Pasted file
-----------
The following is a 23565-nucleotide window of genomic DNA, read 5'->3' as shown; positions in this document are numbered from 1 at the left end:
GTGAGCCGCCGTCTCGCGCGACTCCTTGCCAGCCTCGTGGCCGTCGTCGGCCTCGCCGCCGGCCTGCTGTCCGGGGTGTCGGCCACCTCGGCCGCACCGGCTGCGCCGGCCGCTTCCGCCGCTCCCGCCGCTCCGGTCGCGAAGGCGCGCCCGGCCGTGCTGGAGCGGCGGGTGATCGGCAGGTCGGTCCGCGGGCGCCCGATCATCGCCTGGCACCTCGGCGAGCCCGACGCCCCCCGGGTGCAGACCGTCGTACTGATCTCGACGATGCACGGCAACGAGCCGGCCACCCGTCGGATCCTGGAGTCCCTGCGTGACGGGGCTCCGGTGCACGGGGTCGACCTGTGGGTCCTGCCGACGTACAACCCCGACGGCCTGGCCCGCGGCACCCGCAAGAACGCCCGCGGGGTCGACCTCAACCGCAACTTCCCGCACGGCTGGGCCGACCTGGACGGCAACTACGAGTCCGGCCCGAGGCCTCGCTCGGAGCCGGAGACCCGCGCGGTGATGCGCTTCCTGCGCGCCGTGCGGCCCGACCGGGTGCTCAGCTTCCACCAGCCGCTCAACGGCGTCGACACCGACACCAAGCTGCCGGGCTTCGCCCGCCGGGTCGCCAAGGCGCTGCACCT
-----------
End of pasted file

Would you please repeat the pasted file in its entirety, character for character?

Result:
The following is a 23565-nucleotide window of genomic DNA, read 5'->3' as shown; positions in this document are numbered from 1 at the left end:
GTGAGCCGCCGTCTCGCGCGACTCCTTGCCAGCCTCGTGGCCGTCGTCGGCCTCGCCGCCGGCCTGCTGTCCGGGGTGTCGGCCACCTCGGCCGCACCGGCTGCGCCGGCCGCTTCCGCCGCTCCCGCCGCTCCGGTCGCGAAGGCGCGCCCGGCCGTGCTGGAGCGGCGGGTGATCGGCAGGTCGGTCCGCGGGCGCCCGATCATCGCCTGGCACCTCGGCGAGCCCGACGCCCCCCGGGTGCAGACCGTCGTACTGATCTCGACGATGCACGGCAACGAGCCGGCCACCCGTCGGATCCTGGAGTCCCTGCGTGACGGGGCTCCGGTGCACGGGGTCGACCTGTGGGTCCTGCCGACGTACAACCCCGACGGCCTGGCCCGCGGCACCCGCAAGAACGCCCGCGGGGTCGACCTCAACCGCAACTTCCCGCACGGCTGGGCCGACCTGGACGGCAACTACGAGTCCGGCCCGAGGCCTCGCTCGGAGCCGGAGACCCGCGCGGTGATGCGCTTCCTGCGCGCCGTGCGGCCCGACCGGGTGCTCAGCTTCCACCAGCCGCTCAACGGCGTCGACACCGACACCAAGCTGCCGGGCTTCGCCCGCCGGGTCGCCAAGGCGCTGCACCT